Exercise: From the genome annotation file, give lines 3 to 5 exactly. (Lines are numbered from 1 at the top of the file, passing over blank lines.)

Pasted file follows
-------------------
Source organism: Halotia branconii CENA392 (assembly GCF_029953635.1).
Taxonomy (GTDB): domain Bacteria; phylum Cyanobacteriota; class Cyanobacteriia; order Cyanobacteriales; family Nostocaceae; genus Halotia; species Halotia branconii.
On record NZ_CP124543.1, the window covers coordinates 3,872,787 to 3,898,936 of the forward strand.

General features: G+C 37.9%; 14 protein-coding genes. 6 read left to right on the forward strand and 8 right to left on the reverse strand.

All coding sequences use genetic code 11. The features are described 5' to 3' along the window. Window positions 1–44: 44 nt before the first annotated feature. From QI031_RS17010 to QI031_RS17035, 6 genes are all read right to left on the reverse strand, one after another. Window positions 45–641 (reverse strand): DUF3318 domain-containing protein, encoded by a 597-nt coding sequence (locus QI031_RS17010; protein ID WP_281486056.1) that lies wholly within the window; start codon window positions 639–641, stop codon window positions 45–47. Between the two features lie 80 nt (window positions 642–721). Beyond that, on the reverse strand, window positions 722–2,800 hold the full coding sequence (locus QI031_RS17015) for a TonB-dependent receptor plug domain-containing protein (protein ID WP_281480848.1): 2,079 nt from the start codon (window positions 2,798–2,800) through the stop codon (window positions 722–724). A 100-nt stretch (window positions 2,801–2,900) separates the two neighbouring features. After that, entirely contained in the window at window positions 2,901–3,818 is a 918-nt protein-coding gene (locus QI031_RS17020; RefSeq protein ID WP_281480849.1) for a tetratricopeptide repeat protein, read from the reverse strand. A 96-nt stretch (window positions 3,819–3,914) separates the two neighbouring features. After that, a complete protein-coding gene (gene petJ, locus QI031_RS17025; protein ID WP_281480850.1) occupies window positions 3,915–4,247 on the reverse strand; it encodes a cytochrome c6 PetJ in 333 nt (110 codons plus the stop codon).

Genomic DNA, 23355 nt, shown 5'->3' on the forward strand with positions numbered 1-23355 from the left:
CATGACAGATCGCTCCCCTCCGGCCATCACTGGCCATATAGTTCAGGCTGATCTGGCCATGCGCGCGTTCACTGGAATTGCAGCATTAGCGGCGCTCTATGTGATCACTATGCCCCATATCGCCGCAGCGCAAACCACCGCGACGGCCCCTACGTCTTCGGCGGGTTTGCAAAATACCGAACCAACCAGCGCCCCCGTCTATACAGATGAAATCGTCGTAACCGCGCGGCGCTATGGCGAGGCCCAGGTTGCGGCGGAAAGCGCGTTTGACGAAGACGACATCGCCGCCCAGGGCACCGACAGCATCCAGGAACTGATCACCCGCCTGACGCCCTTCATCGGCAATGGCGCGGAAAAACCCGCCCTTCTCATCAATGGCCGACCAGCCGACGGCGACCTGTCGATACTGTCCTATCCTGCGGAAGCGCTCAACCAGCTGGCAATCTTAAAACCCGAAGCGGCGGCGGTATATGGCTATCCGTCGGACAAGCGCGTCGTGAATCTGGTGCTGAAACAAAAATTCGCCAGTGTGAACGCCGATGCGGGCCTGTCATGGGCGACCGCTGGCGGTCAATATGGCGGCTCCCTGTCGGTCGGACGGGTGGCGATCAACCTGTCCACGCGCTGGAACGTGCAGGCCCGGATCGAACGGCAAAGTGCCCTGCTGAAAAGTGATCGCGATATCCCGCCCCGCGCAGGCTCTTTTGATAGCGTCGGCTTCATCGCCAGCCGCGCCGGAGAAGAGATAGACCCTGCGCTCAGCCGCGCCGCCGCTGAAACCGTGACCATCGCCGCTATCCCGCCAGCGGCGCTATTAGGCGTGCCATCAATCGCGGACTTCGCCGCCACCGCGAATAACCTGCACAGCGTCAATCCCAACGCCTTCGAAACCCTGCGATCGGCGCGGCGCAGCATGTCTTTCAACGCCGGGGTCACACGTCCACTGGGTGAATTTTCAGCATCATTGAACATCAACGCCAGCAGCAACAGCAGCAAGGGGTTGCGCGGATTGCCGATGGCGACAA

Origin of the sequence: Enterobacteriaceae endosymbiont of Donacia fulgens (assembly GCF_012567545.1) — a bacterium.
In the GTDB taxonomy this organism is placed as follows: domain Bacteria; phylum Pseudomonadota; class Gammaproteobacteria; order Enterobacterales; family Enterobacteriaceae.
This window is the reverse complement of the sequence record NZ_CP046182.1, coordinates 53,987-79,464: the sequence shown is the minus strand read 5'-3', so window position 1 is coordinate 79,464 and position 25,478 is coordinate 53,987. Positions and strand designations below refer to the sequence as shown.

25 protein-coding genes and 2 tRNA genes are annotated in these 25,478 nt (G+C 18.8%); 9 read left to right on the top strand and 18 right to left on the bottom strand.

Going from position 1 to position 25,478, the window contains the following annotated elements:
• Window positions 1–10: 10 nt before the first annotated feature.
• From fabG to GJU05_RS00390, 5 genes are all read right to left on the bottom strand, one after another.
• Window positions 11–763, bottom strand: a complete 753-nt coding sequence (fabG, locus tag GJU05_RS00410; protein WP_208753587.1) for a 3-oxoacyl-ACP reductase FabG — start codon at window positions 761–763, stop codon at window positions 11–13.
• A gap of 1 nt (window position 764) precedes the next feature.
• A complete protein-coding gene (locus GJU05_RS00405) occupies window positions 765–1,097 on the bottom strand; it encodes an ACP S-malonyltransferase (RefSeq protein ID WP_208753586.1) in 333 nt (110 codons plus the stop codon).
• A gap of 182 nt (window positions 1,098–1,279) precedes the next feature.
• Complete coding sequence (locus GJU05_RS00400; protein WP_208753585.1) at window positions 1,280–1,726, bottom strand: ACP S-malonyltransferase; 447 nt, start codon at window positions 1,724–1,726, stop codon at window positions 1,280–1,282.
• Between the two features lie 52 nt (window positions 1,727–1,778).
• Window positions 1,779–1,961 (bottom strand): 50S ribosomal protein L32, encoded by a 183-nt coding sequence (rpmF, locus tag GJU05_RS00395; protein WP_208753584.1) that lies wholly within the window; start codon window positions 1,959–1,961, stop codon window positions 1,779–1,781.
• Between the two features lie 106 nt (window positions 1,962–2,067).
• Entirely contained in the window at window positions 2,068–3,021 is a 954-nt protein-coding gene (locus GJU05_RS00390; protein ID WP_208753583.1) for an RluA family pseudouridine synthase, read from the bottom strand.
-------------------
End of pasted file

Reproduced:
On record NZ_CP124543.1, the window covers coordinates 3,872,787 to 3,898,936 of the forward strand.

General features: G+C 37.9%; 14 protein-coding genes. 6 read left to right on the forward strand and 8 right to left on the reverse strand.

All coding sequences use genetic code 11. The features are described 5' to 3' along the window. Window positions 1–44: 44 nt before the first annotated feature. From QI031_RS17010 to QI031_RS17035, 6 genes are all read right to left on the reverse strand, one after another. Window positions 45–641 (reverse strand): DUF3318 domain-containing protein, encoded by a 597-nt coding sequence (locus QI031_RS17010; protein ID WP_281486056.1) that lies wholly within the window; start codon window positions 639–641, stop codon window positions 45–47. Between the two features lie 80 nt (window positions 642–721). Beyond that, on the reverse strand, window positions 722–2,800 hold the full coding sequence (locus QI031_RS17015) for a TonB-dependent receptor plug domain-containing protein (protein ID WP_281480848.1): 2,079 nt from the start codon (window positions 2,798–2,800) through the stop codon (window positions 722–724). A 100-nt stretch (window positions 2,801–2,900) separates the two neighbouring features. After that, entirely contained in the window at window positions 2,901–3,818 is a 918-nt protein-coding gene (locus QI031_RS17020; RefSeq protein ID WP_281480849.1) for a tetratricopeptide repeat protein, read from the reverse strand. A 96-nt stretch (window positions 3,819–3,914) separates the two neighbouring features. After that, a complete protein-coding gene (gene petJ, locus QI031_RS17025; protein ID WP_281480850.1) occupies window positions 3,915–4,247 on the reverse strand; it encodes a cytochrome c6 PetJ in 333 nt (110 codons plus the stop codon).